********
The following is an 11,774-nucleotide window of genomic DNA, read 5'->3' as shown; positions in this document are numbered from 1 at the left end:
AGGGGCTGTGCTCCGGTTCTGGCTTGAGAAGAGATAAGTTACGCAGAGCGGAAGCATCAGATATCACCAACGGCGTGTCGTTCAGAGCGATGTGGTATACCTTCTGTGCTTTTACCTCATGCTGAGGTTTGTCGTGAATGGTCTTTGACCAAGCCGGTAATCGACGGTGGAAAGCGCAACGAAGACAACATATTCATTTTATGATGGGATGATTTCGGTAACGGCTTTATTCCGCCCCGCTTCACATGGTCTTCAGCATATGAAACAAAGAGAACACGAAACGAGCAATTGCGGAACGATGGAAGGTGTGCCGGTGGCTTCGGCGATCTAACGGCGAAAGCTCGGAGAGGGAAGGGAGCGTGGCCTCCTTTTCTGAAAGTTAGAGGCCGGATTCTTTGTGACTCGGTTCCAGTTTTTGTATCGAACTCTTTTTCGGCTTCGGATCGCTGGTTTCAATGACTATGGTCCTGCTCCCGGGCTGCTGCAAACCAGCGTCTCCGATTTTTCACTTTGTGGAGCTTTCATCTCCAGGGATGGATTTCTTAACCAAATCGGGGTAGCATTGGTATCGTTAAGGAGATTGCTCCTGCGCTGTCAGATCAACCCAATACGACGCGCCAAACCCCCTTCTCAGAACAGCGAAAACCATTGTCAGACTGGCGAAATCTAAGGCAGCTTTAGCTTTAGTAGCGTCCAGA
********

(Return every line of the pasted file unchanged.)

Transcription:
The following is an 11,774-nucleotide window of genomic DNA, read 5'->3' as shown; positions in this document are numbered from 1 at the left end:
AGGGGCTGTGCTCCGGTTCTGGCTTGAGAAGAGATAAGTTACGCAGAGCGGAAGCATCAGATATCACCAACGGCGTGTCGTTCAGAGCGATGTGGTATACCTTCTGTGCTTTTACCTCATGCTGAGGTTTGTCGTGAATGGTCTTTGACCAAGCCGGTAATCGACGGTGGAAAGCGCAACGAAGACAACATATTCATTTTATGATGGGATGATTTCGGTAACGGCTTTATTCCGCCCCGCTTCACATGGTCTTCAGCATATGAAACAAAGAGAACACGAAACGAGCAATTGCGGAACGATGGAAGGTGTGCCGGTGGCTTCGGCGATCTAACGGCGAAAGCTCGGAGAGGGAAGGGAGCGTGGCCTCCTTTTCTGAAAGTTAGAGGCCGGATTCTTTGTGACTCGGTTCCAGTTTTTGTATCGAACTCTTTTTCGGCTTCGGATCGCTGGTTTCAATGACTATGGTCCTGCTCCCGGGCTGCTGCAAACCAGCGTCTCCGATTTTTCACTTTGTGGAGCTTTCATCTCCAGGGATGGATTTCTTAACCAAATCGGGGTAGCATTGGTATCGTTAAGGAGATTGCTCCTGCGCTGTCAGATCAACCCAATACGACGCGCCAAACCCCCTTCTCAGAACAGCGAAAACCATTGTCAGACTGGCGAAATCTAAGGCAGCTTTAGCTTTAGTAGCGTCCAGA